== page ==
We’ve all heard reports from media and colleagues about the strong growth in actual and projected hiring activity during the past year, and it seems likely that these trends will continue or even accelerate throughout the rest of 2018.
Those of us on the front lines of today’s talent wars likely have examples of candidates accepting another firm’s offer before our client finally got around to extending one. Worse, when one of our candidates accepts an offer, then turns around a week later and accepts another firm’s offer, perhaps at a salary that’s 10% (or more) better than our client’s offer. Today, these scenarios are playing out more often than at any time in recent memory. What actions can firms take to hire their top candidates?
Companies must accelerate the selection process and make rapid hiring decisions. When a candidate is selected for an offer, firms must present their strongest offer first and quit playing games with the process. This is a candidate’s market – trying to “get them for a bit less” or thinking “we can’t increase them x% above their current salary” will send top talent elsewhere, and quickly.
Top candidates who are in the market today will have several companies to consider and will likely want to meet with a few firms to determine the best situation – for them!
If your reaction to this is skeptical…well, this is for you. Guess what – you’re watching from the sidelines. How’s your popcorn?
Here’s the thing: This is not 2009, and your next top hire won’t be easy.
Candidates won’t be lined up begging for an interview. And they certainly won’t wait around for 6-8 weeks while you talk to “just a couple more,” then get everyone into the office to make a decision one day next month, wait for the HR leader to return from vacation, and finally extend a low-ball offer that’s barely 10% above their current salary. Wait for it…
What, the candidate turned it down, why? Scenarios just like this unfold every single day. It’s simply impossible for some long-term hiring managers to recognize what’s happening, and frankly, some of them don’t believe it and refuse to change. We hear comments like “wow, how did that happen – they just interviewed last week and loved us – I couldn’t wait to hire them”. No, really – that happens. A lot.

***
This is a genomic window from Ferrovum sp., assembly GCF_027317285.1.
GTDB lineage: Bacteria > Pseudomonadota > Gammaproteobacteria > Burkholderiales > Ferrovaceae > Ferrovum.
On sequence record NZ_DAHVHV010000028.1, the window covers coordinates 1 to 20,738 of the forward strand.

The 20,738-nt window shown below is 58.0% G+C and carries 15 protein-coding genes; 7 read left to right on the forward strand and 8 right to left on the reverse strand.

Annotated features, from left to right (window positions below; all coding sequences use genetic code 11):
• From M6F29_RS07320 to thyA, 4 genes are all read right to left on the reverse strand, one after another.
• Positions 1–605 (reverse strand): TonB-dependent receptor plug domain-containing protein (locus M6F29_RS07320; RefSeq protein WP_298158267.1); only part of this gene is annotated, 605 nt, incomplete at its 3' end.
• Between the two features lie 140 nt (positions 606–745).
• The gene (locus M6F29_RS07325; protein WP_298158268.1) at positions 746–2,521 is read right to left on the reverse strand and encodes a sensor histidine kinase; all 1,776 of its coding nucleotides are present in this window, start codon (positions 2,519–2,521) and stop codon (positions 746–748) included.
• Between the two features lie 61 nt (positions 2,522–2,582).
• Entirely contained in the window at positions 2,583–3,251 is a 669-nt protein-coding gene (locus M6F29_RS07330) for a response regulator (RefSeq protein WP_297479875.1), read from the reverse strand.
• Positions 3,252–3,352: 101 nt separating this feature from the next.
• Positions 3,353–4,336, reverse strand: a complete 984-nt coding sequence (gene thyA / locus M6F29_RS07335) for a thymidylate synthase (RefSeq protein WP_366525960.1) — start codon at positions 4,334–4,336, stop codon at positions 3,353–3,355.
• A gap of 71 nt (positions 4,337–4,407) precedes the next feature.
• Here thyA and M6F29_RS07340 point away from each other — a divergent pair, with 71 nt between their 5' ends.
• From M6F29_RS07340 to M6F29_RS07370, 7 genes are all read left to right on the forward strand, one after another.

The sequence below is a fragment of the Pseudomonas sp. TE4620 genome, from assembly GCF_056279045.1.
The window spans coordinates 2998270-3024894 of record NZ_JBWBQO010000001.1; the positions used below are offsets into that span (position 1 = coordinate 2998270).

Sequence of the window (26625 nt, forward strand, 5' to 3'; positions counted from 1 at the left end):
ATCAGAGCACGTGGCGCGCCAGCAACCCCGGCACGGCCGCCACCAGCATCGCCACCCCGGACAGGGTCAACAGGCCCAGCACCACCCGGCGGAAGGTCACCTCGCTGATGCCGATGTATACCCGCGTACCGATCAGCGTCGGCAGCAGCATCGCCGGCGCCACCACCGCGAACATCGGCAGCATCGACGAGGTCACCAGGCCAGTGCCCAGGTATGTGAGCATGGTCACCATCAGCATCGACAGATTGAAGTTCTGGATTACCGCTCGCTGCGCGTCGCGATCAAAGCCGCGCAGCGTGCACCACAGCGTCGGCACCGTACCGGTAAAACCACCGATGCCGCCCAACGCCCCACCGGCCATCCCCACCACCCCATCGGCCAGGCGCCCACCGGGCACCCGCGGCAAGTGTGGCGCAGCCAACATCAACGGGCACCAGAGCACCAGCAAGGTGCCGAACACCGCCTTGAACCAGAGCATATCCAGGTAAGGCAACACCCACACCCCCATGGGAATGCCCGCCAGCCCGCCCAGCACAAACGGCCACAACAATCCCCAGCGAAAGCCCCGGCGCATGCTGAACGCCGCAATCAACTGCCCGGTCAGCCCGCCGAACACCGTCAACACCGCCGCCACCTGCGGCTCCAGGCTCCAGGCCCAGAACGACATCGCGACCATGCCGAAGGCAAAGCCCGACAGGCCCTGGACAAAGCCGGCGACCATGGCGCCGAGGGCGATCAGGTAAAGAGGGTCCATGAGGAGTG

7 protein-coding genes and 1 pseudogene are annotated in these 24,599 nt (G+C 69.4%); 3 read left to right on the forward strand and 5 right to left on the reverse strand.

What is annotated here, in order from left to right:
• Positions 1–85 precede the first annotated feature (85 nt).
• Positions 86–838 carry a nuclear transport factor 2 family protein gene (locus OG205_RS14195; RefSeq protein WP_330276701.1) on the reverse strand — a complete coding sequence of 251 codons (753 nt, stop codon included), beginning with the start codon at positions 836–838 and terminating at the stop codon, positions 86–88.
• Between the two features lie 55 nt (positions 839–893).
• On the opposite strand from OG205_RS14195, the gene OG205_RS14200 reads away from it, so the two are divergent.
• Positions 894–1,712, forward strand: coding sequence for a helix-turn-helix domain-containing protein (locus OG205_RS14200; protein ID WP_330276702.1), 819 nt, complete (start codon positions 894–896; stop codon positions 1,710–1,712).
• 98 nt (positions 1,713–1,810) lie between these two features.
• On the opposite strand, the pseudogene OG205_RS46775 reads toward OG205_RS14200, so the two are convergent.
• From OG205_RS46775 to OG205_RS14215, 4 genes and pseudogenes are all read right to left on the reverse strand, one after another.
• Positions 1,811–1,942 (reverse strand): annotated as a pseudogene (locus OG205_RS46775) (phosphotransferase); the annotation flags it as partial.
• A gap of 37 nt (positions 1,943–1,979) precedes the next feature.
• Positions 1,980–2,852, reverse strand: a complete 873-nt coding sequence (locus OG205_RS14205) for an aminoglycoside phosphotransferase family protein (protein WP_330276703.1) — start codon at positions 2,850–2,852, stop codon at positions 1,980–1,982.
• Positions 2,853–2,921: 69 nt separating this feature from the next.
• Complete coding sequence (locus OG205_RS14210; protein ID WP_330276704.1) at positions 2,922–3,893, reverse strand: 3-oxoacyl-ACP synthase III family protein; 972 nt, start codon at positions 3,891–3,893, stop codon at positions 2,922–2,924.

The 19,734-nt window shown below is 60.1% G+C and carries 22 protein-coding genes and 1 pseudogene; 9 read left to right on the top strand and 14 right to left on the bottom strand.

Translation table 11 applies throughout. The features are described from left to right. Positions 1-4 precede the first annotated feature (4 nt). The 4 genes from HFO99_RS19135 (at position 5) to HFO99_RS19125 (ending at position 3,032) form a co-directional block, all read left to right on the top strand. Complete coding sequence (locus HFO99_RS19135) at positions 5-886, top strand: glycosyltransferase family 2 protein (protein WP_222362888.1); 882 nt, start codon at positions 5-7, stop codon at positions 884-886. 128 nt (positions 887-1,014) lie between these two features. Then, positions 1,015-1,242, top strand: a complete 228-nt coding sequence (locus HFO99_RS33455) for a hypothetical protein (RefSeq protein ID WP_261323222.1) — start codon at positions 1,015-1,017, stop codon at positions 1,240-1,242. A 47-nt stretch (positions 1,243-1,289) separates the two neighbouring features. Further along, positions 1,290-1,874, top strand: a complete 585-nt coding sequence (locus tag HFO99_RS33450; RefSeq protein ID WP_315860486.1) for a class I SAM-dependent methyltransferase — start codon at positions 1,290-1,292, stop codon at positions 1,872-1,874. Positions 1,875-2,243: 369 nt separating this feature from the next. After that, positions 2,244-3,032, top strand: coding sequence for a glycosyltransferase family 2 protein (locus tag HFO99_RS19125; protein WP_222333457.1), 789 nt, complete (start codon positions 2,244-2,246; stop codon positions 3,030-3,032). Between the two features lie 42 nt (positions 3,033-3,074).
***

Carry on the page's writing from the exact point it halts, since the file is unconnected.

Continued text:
This is not a trivial problem anymore. This is a candidate’s market, and employers with the old mindset simply won’t be able to hire effectively in today’s competitive labor market. Candidates have many jobs and companies to consider. When we find the right candidate, we better make a strong offer quickly.
Beyoncé summed it up well: “if you liked it, then you should have put a ring on it”. Remember that when you see your top candidate at some conference 3 months from now, working for your competitor.
So, what do we do? Put down the popcorn.
Join us in 2018 and take Beyoncé’s advice.
- Your top candidates are your competitor’s top candidates. Hire them first or lose them. Your move.
- Your hiring process is still too slow. Even if “the committee just reworked it last year”, it’s too slow. Fix it again, and this time, lose the committee. Make it happen faster. Use technology, empower fewer leaders to own the process, eliminate that 14th interview, whatever it takes.
- A longer selection process does not mean that better hires are made. Back in the day, perhaps this had some merit. Today, the reverse is more likely to be true. Nonsense, you say? The problem is that the best candidates will simply be off the market well before you’ve analyzed the insightful correlation between candidate shoe size and new hire performance evaluations at the 5-year mark. You can’t hire the best candidates when they’re no longer available. Longer time-to-hire doesn’t mean better hire.
- Top candidates’ perception of your hiring process is a problem. Regardless of market forces, today’s top talent – particularly the 20-30somethings – understands their value, knows that it’s a candidate’s market and expects to be hired quickly. Even if your competitor doesn’t hire them first, they may decide that your company’s 1970’s culture isn’t a fit for them and simply pass. Your hiring process is a reflection of how things happen in your company, and top candidates want to be part of top teams.
- Top candidates are our customers. How would your Business Development VP react if their team was messing up things with our best customers, ignoring them for weeks, not making decisions, making them wait around until we felt like taking care of them, generally ticking them off? Yeah, that’s what I thought. Well, for the Talent Acquisition team, candidates are our customers. So, act like the Bus Dev VP would act – get fired up and make something happen to fix our relationship with our best customers.
Be super responsive, act with urgency, make decisions quickly, and make aggressive offers. When we manage our candidates the same way we manage our customers, we’re on the right path.
And when you like what you see in a top candidate, you better put a ring on it…or the other firm will.